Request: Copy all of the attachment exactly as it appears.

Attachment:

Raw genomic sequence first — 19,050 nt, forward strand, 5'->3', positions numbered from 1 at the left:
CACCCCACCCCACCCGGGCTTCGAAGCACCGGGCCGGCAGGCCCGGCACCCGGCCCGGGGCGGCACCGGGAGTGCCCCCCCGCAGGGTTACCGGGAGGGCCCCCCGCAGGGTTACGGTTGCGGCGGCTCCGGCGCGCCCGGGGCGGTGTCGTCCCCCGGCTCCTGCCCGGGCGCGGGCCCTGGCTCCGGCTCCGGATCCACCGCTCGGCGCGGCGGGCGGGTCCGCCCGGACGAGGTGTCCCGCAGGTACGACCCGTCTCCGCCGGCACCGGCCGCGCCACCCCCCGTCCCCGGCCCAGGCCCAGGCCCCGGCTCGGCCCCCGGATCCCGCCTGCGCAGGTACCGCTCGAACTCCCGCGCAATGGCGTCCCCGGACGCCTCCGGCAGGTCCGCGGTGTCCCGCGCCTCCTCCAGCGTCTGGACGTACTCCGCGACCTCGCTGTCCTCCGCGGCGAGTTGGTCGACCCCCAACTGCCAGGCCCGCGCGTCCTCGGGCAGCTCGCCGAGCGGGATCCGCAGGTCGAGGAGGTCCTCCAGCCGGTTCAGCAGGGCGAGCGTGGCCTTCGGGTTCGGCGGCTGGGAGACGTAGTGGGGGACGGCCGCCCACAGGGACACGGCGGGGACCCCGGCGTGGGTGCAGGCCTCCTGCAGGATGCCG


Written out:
Raw genomic sequence first — 19,050 nt, forward strand, 5'->3', positions numbered from 1 at the left:
CACCCCACCCCACCCGGGCTTCGAAGCACCGGGCCGGCAGGCCCGGCACCCGGCCCGGGGCGGCACCGGGAGTGCCCCCCCGCAGGGTTACCGGGAGGGCCCCCCGCAGGGTTACGGTTGCGGCGGCTCCGGCGCGCCCGGGGCGGTGTCGTCCCCCGGCTCCTGCCCGGGCGCGGGCCCTGGCTCCGGCTCCGGATCCACCGCTCGGCGCGGCGGGCGGGTCCGCCCGGACGAGGTGTCCCGCAGGTACGACCCGTCTCCGCCGGCACCGGCCGCGCCACCCCCCGTCCCCGGCCCAGGCCCAGGCCCCGGCTCGGCCCCCGGATCCCGCCTGCGCAGGTACCGCTCGAACTCCCGCGCAATGGCGTCCCCGGACGCCTCCGGCAGGTCCGCGGTGTCCCGCGCCTCCTCCAGCGTCTGGACGTACTCCGCGACCTCGCTGTCCTCCGCGGCGAGTTGGTCGACCCCCAACTGCCAGGCCCGCGCGTCCTCGGGCAGCTCGCCGAGCGGGATCCGCAGGTCGAGGAGGTCCTCCAGCCGGTTCAGCAGGGCGAGCGTGGCCTTCGGGTTCGGCGGCTGGGAGACGTAGTGGGGGACGGCCGCCCACAGGGACACGGCGGGGACCCCGGCGTGGGTGCAGGCCTCCTGCAGGATGCCG